A proposed Republican State Committee resolution condemning Black Lives Matter as a left-wing hate group is creating divisions among Republicans likely to be on the statewide ballot next year, with Gov. Charlie Baker and US Senate candidate John Kingston voicing opposition to the resolution, state Rep. Geoff Diehl, who also plans to seek the Senate nomination, supporting it, and a third Senate hopeful, Beth Lindstrom, punting on the question. (Boston Globe)


New GE chief executive John Flannery is eyeing cuts to increase the company’s profitability, and that could include slicing positions at the new Boston corporate headquarters. (Boston Globe)


The drama over Lowell’s new high school goes on, as the school board sues the city. (Lowell Sun)

Students at Somerset Berkley Regional High School will have to give up their cellphones while in classrooms under a new School Committee policy that bans the use of personal devices connecting to the school’s wifi. (Herald News)


Govs. John Kasich of Ohio and John Hickenlooper of Colorado unveil bipartisan recommendations for fixing Obamacare. (Governing)

The Trump administration has drastically cut spending on advertising and promotion for enrollment for the Affordable Care Act because they say there’s no evidence the programs work. But advocates for the health law say it’s just another way to sabotage its success. (New York Times)


The MBTA plans a crackdown on fare evaders on commuter rail trains. (Boston Globe)

Newton Yellow Cab of Newton, a 40-year-old company that has been owner Dick Johnston’s life, turned out the (head)lights on Wednesday, victim of the disruptive force of Uber and Lyft. (Boston Globe)


A New Hampshire regulatory agency puts off a decision on Northern Pass for six months, dealing Eversource a major blow in its bid to land a major clean energy contract with the state of Massachusetts. (CommonWealth)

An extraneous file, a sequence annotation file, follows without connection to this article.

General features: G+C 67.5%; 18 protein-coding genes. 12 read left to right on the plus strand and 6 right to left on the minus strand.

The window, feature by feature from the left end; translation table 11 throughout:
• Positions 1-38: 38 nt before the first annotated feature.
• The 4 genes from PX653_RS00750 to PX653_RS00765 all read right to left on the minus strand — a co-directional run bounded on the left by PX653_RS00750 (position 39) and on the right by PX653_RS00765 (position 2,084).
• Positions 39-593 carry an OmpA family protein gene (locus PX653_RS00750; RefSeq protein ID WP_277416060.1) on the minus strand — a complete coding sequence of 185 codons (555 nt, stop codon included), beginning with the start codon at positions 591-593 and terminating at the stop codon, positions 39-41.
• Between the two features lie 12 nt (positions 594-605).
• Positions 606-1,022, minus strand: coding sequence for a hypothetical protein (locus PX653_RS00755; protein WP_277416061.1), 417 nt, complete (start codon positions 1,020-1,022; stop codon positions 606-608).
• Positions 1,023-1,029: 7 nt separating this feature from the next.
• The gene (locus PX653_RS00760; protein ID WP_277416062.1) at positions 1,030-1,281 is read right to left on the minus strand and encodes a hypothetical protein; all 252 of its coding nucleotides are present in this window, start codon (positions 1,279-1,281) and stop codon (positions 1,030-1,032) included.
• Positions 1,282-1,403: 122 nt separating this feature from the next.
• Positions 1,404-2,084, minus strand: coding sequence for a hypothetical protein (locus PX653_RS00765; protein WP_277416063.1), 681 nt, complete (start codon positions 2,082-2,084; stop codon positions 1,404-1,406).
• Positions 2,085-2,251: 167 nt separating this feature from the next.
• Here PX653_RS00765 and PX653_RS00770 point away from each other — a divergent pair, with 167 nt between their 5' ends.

Rebecca Elliott of the London School of Economics calls for a green energy New Deal in the wake of Hurricane Harvey. (New York Times) Gas prices around the state are on the rise as the US taps petroleum reserves in the wake of Hurricane Harvey. (State House News Service)


The lawyer for Joshua Hubert, the man accused of abducting a 7-year-old girl and throwing her off a bridge into Lake Quinsigamond, denies his client was even with the girl on the bridge (Telegram & Gazette)

The state’s Executive Office of Public Safety has launched a probe of the office that oversee breathalyzer tests in the wake of allegations from defense lawyers of widespread problems with the accuracy of the test used to gauge whether drivers are drunk. (Boston Globe)


An editorial in Worcester Magazine criticizes editor Walter Bird Jr. for flirting on Facebook with a female politician and also criticizes City Councilor Michael Gaffney for giving screenshots of the exchanges to an anonymous blog.

Northeastern University journalism professor and media critic Dan Kennedy says the New York Times “bends over backwards” to find positive things to say about President Trump while the Washington Post presents an unvarnished look at the presidency. (Media Nation)